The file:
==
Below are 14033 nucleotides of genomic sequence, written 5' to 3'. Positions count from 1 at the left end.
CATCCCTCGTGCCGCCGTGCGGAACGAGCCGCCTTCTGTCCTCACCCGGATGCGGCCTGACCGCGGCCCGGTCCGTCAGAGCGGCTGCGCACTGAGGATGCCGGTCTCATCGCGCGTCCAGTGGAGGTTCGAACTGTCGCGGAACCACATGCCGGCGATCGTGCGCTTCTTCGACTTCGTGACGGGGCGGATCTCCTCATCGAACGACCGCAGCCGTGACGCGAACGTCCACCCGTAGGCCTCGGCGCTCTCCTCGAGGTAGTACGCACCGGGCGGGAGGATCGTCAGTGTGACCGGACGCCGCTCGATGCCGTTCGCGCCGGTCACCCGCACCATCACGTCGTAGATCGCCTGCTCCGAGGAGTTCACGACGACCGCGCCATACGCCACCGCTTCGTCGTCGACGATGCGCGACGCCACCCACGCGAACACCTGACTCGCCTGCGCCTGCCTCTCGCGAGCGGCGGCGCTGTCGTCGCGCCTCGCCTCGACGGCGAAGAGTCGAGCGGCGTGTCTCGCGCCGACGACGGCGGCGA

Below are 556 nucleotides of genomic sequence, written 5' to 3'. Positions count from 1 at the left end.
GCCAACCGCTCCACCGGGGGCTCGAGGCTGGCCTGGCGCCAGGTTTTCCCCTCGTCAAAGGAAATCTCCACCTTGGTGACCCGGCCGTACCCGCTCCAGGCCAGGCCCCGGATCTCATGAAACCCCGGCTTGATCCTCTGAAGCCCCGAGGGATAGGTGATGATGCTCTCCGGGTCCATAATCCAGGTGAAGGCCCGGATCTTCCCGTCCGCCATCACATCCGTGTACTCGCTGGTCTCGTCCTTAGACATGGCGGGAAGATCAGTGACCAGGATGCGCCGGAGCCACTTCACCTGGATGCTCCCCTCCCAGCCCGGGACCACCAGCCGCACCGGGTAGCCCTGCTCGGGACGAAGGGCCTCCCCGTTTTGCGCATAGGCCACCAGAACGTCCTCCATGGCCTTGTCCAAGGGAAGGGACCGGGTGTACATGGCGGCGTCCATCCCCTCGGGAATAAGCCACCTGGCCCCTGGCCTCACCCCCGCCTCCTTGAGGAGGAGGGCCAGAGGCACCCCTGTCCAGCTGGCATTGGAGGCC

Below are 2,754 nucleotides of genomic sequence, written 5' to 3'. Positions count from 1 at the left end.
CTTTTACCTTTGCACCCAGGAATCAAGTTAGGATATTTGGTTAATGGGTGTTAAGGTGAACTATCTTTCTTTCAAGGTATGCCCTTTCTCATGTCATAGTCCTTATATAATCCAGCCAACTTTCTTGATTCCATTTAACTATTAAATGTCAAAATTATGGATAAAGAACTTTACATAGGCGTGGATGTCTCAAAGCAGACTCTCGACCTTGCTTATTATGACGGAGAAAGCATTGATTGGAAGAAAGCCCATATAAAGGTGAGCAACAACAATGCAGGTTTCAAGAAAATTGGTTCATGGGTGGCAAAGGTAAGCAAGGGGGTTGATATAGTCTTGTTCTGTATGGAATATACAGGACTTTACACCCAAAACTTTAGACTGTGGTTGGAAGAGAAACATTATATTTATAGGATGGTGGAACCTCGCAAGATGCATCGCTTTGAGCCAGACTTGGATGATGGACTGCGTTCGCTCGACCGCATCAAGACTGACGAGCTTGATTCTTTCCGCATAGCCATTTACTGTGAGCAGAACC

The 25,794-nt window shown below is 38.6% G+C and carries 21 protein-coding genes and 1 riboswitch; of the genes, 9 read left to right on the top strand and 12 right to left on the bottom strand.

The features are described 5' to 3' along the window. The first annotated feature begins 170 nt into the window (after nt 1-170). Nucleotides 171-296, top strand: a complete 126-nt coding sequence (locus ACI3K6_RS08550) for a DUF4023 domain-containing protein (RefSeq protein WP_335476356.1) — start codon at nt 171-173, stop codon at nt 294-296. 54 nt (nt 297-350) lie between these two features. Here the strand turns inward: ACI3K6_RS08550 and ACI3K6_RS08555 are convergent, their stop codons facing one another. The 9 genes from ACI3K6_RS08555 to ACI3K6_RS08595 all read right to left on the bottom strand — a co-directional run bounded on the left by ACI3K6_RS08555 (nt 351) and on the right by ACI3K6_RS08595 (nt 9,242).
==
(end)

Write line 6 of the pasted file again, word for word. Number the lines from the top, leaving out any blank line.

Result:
CTTTTACCTTTGCACCCAGGAATCAAGTTAGGATATTTGGTTAATGGGTGTTAAGGTGAACTATCTTTCTTTCAAGGTATGCCCTTTCTCATGTCATAGTCCTTATATAATCCAGCCAACTTTCTTGATTCCATTTAACTATTAAATGTCAAAATTATGGATAAAGAACTTTACATAGGCGTGGATGTCTCAAAGCAGACTCTCGACCTTGCTTATTATGACGGAGAAAGCATTGATTGGAAGAAAGCCCATATAAAGGTGAGCAACAACAATGCAGGTTTCAAGAAAATTGGTTCATGGGTGGCAAAGGTAAGCAAGGGGGTTGATATAGTCTTGTTCTGTATGGAATATACAGGACTTTACACCCAAAACTTTAGACTGTGGTTGGAAGAGAAACATTATATTTATAGGATGGTGGAACCTCGCAAGATGCATCGCTTTGAGCCAGACTTGGATGATGGACTGCGTTCGCTCGACCGCATCAAGACTGACGAGCTTGATTCTTTCCGCATAGCCATTTACTGTGAGCAGAACC